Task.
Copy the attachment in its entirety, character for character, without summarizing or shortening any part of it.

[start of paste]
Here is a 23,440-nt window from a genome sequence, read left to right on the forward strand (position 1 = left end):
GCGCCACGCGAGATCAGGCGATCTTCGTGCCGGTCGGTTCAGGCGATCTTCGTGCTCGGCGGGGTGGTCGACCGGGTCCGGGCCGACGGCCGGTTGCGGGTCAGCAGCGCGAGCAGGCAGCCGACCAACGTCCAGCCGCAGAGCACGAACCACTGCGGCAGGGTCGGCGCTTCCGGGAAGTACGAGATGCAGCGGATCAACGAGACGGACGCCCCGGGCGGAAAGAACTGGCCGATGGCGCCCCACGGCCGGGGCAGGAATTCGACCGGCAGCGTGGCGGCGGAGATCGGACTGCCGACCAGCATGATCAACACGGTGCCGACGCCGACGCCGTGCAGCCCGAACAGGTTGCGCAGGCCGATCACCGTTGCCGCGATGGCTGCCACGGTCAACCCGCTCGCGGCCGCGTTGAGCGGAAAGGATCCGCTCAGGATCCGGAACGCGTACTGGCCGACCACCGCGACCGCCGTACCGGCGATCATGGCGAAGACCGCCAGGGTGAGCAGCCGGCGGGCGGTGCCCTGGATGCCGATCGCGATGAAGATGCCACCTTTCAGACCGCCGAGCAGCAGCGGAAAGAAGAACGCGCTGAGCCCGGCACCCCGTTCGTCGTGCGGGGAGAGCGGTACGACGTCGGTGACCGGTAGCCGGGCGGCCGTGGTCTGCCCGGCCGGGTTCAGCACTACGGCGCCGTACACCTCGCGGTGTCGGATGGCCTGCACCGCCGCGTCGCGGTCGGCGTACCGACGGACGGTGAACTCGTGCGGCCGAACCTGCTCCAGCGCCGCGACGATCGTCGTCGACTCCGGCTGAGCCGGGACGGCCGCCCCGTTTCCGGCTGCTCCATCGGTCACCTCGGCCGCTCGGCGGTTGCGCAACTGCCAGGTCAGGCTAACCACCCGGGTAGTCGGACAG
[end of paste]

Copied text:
Here is a 23,440-nt window from a genome sequence, read left to right on the forward strand (position 1 = left end):
GCGCCACGCGAGATCAGGCGATCTTCGTGCCGGTCGGTTCAGGCGATCTTCGTGCTCGGCGGGGTGGTCGACCGGGTCCGGGCCGACGGCCGGTTGCGGGTCAGCAGCGCGAGCAGGCAGCCGACCAACGTCCAGCCGCAGAGCACGAACCACTGCGGCAGGGTCGGCGCTTCCGGGAAGTACGAGATGCAGCGGATCAACGAGACGGACGCCCCGGGCGGAAAGAACTGGCCGATGGCGCCCCACGGCCGGGGCAGGAATTCGACCGGCAGCGTGGCGGCGGAGATCGGACTGCCGACCAGCATGATCAACACGGTGCCGACGCCGACGCCGTGCAGCCCGAACAGGTTGCGCAGGCCGATCACCGTTGCCGCGATGGCTGCCACGGTCAACCCGCTCGCGGCCGCGTTGAGCGGAAAGGATCCGCTCAGGATCCGGAACGCGTACTGGCCGACCACCGCGACCGCCGTACCGGCGATCATGGCGAAGACCGCCAGGGTGAGCAGCCGGCGGGCGGTGCCCTGGATGCCGATCGCGATGAAGATGCCACCTTTCAGACCGCCGAGCAGCAGCGGAAAGAAGAACGCGCTGAGCCCGGCACCCCGTTCGTCGTGCGGGGAGAGCGGTACGACGTCGGTGACCGGTAGCCGGGCGGCCGTGGTCTGCCCGGCCGGGTTCAGCACTACGGCGCCGTACACCTCGCGGTGTCGGATGGCCTGCACCGCCGCGTCGCGGTCGGCGTACCGACGGACGGTGAACTCGTGCGGCCGAACCTGCTCCAGCGCCGCGACGATCGTCGTCGACTCCGGCTGAGCCGGGACGGCCGCCCCGTTTCCGGCTGCTCCATCGGTCACCTCGGCCGCTCGGCGGTTGCGCAACTGCCAGGTCAGGCTAACCACCCGGGTAGTCGGACAG